Don’t Do It! | Articles & Tips | WNYJobs.com | Buffalo

Articles and Advice

 Don’t Do It!

By Joe Stein

 Don’t Do It!

 I recently spent considerable time with my professional recruiting hat on. Whenever that happens, it appears I always compile a list of things job seekers do that they really should stop. This time was no different as my pet peeve list grew even longer. So, without further delay, let’s examine my newest additions to the “don’t do it” list.
 
Don’t provide an e-mail address on your resume that has a spam blocker. The last thing a job seeker should do is make things difficult for a recruiter. A person should place their e-mail address on his or her resume because they are open to receiving messages using this medium. At least that should be the case. If, as a Job Seeker, you are concerned about spam or other unsolicited e-mail, then don’t place your e-mail on your resume. Although, I would suggest that doing that would be shortsighted as you should provide as many different communication options to the prospective employer as possible. Best of all, select an e-mail address that is dedicated to your job search. That way when your search is done, you can deactivate it and be done with any unwanted e-mail.
 
Staying on the theme of e-mail, a job seeker should watch the tag lines on their e-mails. By this, I mean that some e-mail providers place advertising for their site at the end of e-mails sent using their service. Sometimes these taglines are inappropriate for business correspondence covering such topics as “being a better heartthrob” or “meeting singles”. Use a service that does not use this type of footer lines. Send a sample e-mail to a friend prior to using any service for business correspondence to make sure it is appropriate.
 
This next one is also on e-mail which must be a sign of how prevalent this medium has become. I have seen a significant decrease of the really inappropriate e-mail addresses. It appears like Job Seekers have become a lot savvier on this particular topic. What I still see is what I will call “business immature” e-mail addresses: anything from a person having “Barbie” to using a cute nickname takeoff of their real first name. If you are seeking a professional level position, use a formal e-mail address.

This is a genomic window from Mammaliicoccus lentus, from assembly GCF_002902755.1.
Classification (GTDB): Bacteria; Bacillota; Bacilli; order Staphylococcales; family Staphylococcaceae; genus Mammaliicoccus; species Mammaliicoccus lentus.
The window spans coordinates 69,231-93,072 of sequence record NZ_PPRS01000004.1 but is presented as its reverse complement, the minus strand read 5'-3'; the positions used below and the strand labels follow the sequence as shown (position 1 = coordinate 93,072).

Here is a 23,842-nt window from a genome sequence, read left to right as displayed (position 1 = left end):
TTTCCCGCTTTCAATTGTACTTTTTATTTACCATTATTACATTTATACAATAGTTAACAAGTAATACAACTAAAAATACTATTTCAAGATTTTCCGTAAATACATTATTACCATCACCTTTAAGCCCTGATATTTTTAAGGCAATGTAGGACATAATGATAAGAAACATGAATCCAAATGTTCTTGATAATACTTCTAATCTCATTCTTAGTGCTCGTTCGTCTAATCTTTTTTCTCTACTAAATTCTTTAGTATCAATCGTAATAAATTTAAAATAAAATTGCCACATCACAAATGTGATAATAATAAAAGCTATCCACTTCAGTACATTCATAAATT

I swear this is the last one on e-mail addresses! Don’t use your work e-mail address. I know you might be spending a lot of time at work and this is the most efficient way to stay on top of your messages, but it causes real issues. One reason is it sends the message that you are job searching on the job using work resources. It is also dangerous for you as e-mails can be tracked and monitored by your current company.
Here is a real, but funny one. If you are screening your calls, then don’t answer the phone (although this is very frustrating for a Recruiter trying to reach you). The worst thing you can do is answer the phone and (because you think the person is a telemarketer) pretend you are someone else. A good recruiter does not give too much information on the phone until they know they have the right person as a professional courtesy. On several occasions, I have had someone pretend they are the father or son and then miraculously the person I need has just walked through the door. Or, the instruction to the Recruiter is to call back at a set time and then when they do, the voice on the other end is the same exact one as before.
 
Finally, age up your phone skills. If you are job seeking expect that any call received on both your land line or cellular phone might be a Recruiter. Drop the “yo’s”, the “what’s up”, or the “yeah” when answering the phone until the job search is over.
 
Recruiters understand that in today’s technological world they will have to deal with Job Seekers using their cellular phones. It provides an added convenience and flexibility for both parties during the process. However, the phone quality at times can be questionable. Try to always place yourself in a good zone for your mobile phone service when phone screening. Also, take it off speaker phone as this provides a distant connection with a distracting echo for the Recruiter - especially if they are using a headset as part of their job.
 
When a Job Seeker is in their search mode, every one of their actions associated with the process must be evaluated. In this era of declining etiquette, a savvy Job Seeker who emphasizes the finer aspects of decorum can really give themselves a competitive advantage.
 
 
 
As always, best of luck in your job search.
 
The following has been prepared for the general information of WNY Jobs readers. It is not meant to provide advice with respect to any specific legal or policy matter and should not be acted upon without verification by the reader.
 
Joe Stein
WNY Human Resources Professional
Feel free to contact Joe Stein regarding questions or comments at:
              http://www.wnyjobs.com/contact.asp